Police numbers fall as budgets continue to rise

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The Independent Online
THE NUMBER of police officers in England and Wales has fallen by 793 despite increased spending, Home Office figures reveal. In the fifth annual drop the numbers fell to 123,922 in the year ending March 1999 - a reduction of less than 1 per cent. Nearly three-quarters of the 43 forces recorded a drop in numbers. At the same time the police budgets increased by an average of 3.7 per cent.

Chief constables have been spending much of the extra money on pension payments, computers and hi-tech crime fighting techniques such as DNA analysis.

The City of London police recorded the biggest percentage drop in manpower with a fall of 5.7 per cent - 46 officers. Durham had the highest increase with 3.5 per cent - 53 officers. The new figures bring to 1,043 the total reduction in police numbers since Labour came to power, despite its manifesto pledge to get more police officers "back on the beat".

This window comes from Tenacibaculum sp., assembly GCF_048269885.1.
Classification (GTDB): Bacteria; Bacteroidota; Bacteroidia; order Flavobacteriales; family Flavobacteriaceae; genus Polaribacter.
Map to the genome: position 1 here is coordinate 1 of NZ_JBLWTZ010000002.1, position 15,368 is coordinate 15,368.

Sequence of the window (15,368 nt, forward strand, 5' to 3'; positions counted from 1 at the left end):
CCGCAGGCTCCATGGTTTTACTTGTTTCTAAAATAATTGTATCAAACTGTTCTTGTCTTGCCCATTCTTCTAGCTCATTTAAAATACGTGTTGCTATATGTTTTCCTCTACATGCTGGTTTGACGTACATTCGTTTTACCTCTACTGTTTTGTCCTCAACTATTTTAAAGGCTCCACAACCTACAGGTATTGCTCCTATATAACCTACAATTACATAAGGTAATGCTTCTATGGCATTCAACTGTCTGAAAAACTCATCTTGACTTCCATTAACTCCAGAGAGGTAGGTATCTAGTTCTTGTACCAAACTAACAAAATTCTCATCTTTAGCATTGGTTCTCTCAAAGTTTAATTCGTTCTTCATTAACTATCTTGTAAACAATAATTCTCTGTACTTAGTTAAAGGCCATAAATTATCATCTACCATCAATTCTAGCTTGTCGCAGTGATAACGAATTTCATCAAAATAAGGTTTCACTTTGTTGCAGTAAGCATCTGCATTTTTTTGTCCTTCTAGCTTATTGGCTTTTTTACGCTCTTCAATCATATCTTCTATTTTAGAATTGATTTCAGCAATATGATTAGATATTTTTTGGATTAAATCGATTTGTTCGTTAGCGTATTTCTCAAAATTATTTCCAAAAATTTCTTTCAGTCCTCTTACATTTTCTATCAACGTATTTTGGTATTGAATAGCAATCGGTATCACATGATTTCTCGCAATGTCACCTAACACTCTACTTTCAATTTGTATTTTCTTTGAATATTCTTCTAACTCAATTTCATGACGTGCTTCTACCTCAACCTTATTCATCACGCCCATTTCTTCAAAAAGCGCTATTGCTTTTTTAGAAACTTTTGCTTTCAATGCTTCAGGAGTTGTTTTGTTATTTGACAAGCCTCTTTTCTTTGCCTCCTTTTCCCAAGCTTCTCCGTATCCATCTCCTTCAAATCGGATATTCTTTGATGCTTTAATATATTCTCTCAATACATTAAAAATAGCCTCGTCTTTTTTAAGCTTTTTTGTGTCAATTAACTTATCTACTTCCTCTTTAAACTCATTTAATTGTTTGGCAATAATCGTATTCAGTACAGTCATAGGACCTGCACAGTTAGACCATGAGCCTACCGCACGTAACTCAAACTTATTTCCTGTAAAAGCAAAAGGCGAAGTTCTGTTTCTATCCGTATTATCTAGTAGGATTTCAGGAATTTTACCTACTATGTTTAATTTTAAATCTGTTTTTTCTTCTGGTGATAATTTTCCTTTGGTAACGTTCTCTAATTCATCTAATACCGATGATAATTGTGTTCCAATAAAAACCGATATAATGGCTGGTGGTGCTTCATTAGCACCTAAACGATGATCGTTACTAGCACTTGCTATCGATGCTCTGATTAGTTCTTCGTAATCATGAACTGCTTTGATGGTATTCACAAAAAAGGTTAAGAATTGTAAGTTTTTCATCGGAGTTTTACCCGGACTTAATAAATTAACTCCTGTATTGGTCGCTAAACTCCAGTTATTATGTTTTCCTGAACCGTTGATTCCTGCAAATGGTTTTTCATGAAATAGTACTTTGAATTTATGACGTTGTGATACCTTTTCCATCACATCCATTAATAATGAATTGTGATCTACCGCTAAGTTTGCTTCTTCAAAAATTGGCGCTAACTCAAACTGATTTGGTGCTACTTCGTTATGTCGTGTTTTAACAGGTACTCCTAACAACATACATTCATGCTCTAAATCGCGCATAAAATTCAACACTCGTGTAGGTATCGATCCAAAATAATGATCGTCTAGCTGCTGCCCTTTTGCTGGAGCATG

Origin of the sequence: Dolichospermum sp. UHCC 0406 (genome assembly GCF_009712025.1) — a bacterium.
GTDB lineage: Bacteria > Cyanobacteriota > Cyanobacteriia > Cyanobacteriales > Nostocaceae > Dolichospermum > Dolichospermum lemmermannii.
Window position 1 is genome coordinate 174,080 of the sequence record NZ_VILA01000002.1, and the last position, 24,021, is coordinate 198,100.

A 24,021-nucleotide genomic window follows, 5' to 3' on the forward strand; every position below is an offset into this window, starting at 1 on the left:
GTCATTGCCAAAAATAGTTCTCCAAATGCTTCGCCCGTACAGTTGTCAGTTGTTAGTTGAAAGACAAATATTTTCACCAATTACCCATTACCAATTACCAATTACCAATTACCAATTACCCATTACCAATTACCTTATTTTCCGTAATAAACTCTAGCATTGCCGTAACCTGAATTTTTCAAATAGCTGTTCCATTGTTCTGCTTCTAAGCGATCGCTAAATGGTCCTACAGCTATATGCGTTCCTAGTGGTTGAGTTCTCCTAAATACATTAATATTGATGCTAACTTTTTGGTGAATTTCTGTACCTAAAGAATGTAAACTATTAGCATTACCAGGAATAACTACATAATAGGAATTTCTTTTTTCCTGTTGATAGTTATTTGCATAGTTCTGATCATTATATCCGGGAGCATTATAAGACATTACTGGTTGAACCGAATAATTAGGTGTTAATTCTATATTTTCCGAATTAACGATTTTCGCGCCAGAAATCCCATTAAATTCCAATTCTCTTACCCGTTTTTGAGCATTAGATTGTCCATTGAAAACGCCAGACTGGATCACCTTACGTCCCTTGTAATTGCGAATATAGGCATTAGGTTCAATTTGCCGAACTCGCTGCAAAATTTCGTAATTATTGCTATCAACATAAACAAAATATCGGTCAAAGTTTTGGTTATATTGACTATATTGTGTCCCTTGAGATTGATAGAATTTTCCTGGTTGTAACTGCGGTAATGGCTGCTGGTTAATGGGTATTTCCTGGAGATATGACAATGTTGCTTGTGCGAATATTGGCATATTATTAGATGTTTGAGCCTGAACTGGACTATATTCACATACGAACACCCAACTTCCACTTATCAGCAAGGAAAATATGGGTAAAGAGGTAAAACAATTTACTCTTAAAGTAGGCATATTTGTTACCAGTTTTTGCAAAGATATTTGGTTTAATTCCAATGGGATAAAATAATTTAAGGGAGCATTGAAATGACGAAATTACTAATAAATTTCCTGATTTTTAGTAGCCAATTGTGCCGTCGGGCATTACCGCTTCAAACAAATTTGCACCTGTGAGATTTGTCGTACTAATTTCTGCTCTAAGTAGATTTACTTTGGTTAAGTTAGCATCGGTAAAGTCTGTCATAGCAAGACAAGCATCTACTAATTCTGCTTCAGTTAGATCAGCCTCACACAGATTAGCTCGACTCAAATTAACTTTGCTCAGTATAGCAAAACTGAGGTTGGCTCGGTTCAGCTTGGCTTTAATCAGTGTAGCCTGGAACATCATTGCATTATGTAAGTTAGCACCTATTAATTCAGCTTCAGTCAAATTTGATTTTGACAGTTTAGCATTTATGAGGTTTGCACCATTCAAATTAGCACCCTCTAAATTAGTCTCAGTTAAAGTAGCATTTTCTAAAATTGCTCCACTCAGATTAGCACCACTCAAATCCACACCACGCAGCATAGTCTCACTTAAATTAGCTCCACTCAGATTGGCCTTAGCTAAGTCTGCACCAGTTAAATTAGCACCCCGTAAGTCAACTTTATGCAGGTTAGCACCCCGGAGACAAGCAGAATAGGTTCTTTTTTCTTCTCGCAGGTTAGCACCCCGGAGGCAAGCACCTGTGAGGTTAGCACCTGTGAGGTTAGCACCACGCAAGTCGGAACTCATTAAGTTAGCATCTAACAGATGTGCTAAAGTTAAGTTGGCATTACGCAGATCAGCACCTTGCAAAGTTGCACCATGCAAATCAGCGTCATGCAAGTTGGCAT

The Liberal Democrat deputy leader, Alan Beith, said: "These figures are a huge embarrassment to the Government and to the Home Secretary. Jack Straw criticised John Major's government for allowing the number of police officers to fall, but under Labour police numbers have plummeted."

John Newing, president of the Association of Chief Police Officers, said that operational policing need not be affected.

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